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The story of banking in twentieth-century Oklahoma is also the story of the Sooner State’s first hundred years, as Michael J. Hightower’s new book demonstrates. Oklahoma statehood coincided with the Panic of 1907, and both events signaled seismic shifts in state banking practices. Much as Oklahoma banks shed their frontier persona to become more tightly integrated in the national economy, so too was decentralized banking revealed as an anachronism, utterly unsuited to an increasingly global economy. With creation of the Federal Reserve System in 1913 and subsequent choice of Oklahoma City as the location for a branch bank, frontier banking began yielding to systems commensurate with the needs of the new century. Through meticulous research and personal interviews with bankers statewide, Hightower has crafted a compelling narrative of Oklahoma banking in the twentieth century. One of the first acts of the new state legislature was to guarantee that depositors in state-chartered banks would never lose a penny. Meanwhile, land and oil speculators and the bankers who funded their dreams were elevating get-rich-quick (and often get-poor-quick) schemes to an art form. In defense of country banks, the Oklahoma Bankers Association dispatched armed vigilantes to stop robbers in their tracks. Subsequent developments in Oklahoma banking include adaptation to regulations spawned by the Great Depression, the post–World War II boom, the 1980s depression in the oil patch, and changes fostered by rapid-fire advances in technology and communication. The demise of Penn Square Bank offers one of history’s few unambiguous lessons, and it warrants two chapters—one on the rise, and one on the fall. Increasing regulation of the banking industry, the survival of family banks, and the resilience of community banking are consistent themes in a state that is only a few generations removed from the frontier.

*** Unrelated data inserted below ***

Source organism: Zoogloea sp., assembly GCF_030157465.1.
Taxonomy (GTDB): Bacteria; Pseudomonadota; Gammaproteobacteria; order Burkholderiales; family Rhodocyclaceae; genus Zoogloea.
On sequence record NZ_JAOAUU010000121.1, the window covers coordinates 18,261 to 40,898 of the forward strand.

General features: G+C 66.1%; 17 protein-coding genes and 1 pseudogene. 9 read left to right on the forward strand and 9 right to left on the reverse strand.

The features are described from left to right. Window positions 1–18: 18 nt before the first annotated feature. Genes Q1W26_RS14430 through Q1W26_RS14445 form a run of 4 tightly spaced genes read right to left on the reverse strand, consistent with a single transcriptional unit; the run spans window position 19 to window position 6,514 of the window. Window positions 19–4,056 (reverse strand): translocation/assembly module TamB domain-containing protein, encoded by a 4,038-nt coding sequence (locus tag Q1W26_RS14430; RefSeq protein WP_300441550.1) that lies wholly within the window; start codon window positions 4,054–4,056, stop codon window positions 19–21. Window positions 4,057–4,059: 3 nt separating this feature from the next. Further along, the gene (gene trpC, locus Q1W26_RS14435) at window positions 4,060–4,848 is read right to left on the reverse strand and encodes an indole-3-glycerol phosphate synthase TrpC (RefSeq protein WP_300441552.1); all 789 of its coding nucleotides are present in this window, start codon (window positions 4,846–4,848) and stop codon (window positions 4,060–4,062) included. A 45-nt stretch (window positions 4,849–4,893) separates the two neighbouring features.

Ramblin Man The Life and Times of Woody Guthrie

Author : Ed Cray
File Size : 46.11 MB
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The groundbreaking biography, available for the centennial of Woody Guthrie’s birth in July 2012. A patriot and a political radical, Woody Guthrie captured the spirit of his times in his enduring songs. Ed Cray, the first biographer to be granted access to the Woody Guthrie Archive, has created a haunting portrait.

Indiana Magazine of History

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File Size : 24.23 MB
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Roots of Reform

Author : Elizabeth Sanders
File Size : 52.13 MB
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Offering a revision of the understanding of the rise of the American regulatory state in the late 19th century, this book argues that politically mobilised farmers were the driving force behind most of the legislation that increased national control.

Agrarian Socialism in America

Author : Jim Bissett
File Size : 60.74 MB
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Why was Oklahoma, of all places, more hospitable to socialism than any other state in America? In this provocative book, Jim Bissett chronicles the rise and fall of the Socialist Party of Oklahoma during the first two decades of the twentieth century, when socialism in the United States enjoyed its golden age. To explain socialism’s popularity in Oklahoma, Bissett looks back to the state’s strong tradition of agrarian reform. Drawing most of its support from working farmers, the Socialist Party of Oklahoma was rooted in such well-established organizations as the Farmers Alliance and the Indiahoma Farmers’ Union. And to broaden its appeal, the Party borrowed from the ideology both of the American Revolution and of Christianity. By making Marxism speak in American terms, the author argues, Party activists counteracted the prevailing notion that socialism was illegitimate or un-American.

The Color of the Land

Author : David A. Chang
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Color of the Land: Race, Nation, and the Politics of Landownership in Oklahoma, 1832-1929